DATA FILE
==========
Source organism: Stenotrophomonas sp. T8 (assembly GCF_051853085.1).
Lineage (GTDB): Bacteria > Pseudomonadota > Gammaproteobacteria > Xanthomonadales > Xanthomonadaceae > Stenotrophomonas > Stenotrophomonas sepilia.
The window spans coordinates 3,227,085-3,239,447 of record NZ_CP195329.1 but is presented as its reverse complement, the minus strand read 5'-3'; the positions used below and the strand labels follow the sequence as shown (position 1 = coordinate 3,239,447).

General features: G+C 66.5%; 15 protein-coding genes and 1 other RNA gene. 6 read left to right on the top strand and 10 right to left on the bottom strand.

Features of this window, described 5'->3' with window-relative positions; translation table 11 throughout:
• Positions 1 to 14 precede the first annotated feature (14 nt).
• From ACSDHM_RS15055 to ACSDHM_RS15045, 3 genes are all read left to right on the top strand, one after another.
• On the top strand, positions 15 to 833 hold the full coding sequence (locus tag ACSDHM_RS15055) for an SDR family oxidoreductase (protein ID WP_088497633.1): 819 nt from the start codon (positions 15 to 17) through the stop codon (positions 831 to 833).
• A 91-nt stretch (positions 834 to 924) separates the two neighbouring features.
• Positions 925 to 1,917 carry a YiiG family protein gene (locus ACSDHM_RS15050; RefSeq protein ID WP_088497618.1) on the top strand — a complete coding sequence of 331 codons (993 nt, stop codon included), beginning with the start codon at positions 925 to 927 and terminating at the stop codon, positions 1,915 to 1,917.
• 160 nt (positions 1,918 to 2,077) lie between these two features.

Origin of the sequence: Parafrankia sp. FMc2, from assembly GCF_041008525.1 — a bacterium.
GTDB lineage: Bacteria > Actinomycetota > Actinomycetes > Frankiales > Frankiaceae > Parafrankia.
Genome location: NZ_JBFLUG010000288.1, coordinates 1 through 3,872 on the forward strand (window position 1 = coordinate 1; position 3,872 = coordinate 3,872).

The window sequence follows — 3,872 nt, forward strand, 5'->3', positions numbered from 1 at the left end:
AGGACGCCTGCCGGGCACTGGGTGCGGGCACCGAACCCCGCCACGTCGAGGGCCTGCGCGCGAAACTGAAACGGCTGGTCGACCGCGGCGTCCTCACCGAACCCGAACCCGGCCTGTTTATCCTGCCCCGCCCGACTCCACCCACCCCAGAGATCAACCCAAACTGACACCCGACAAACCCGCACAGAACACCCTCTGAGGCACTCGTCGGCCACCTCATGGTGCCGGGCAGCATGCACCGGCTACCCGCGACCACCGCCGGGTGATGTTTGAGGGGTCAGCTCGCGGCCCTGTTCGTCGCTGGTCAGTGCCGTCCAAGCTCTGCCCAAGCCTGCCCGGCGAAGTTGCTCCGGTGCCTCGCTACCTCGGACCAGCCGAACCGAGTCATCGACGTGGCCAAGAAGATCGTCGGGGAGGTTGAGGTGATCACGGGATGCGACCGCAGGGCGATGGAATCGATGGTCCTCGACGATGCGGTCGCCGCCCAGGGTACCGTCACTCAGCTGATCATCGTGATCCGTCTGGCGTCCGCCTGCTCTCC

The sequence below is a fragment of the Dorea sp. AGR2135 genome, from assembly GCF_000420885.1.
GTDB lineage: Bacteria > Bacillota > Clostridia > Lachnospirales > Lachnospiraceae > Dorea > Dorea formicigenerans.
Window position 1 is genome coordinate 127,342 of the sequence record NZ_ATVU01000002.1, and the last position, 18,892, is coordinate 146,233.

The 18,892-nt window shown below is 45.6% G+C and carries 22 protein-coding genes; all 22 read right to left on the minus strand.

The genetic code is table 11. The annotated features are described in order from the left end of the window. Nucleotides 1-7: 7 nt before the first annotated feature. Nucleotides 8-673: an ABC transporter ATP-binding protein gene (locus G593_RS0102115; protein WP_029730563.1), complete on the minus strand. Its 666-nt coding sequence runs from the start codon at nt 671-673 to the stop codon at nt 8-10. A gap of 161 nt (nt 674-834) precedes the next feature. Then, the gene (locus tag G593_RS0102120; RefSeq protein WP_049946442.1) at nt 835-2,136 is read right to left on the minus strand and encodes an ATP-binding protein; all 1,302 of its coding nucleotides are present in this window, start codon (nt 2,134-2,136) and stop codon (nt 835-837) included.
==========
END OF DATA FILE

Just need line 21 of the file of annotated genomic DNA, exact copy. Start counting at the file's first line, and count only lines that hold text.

The genetic code is table 11. The annotated features are described in order from the left end of the window. Nucleotides 1-7: 7 nt before the first annotated feature. Nucleotides 8-673: an ABC transporter ATP-binding protein gene (locus G593_RS0102115; protein WP_029730563.1), complete on the minus strand. Its 666-nt coding sequence runs from the start codon at nt 671-673 to the stop codon at nt 8-10. A gap of 161 nt (nt 674-834) precedes the next feature. Then, the gene (locus tag G593_RS0102120; RefSeq protein WP_049946442.1) at nt 835-2,136 is read right to left on the minus strand and encodes an ATP-binding protein; all 1,302 of its coding nucleotides are present in this window, start codon (nt 2,134-2,136) and stop codon (nt 835-837) included.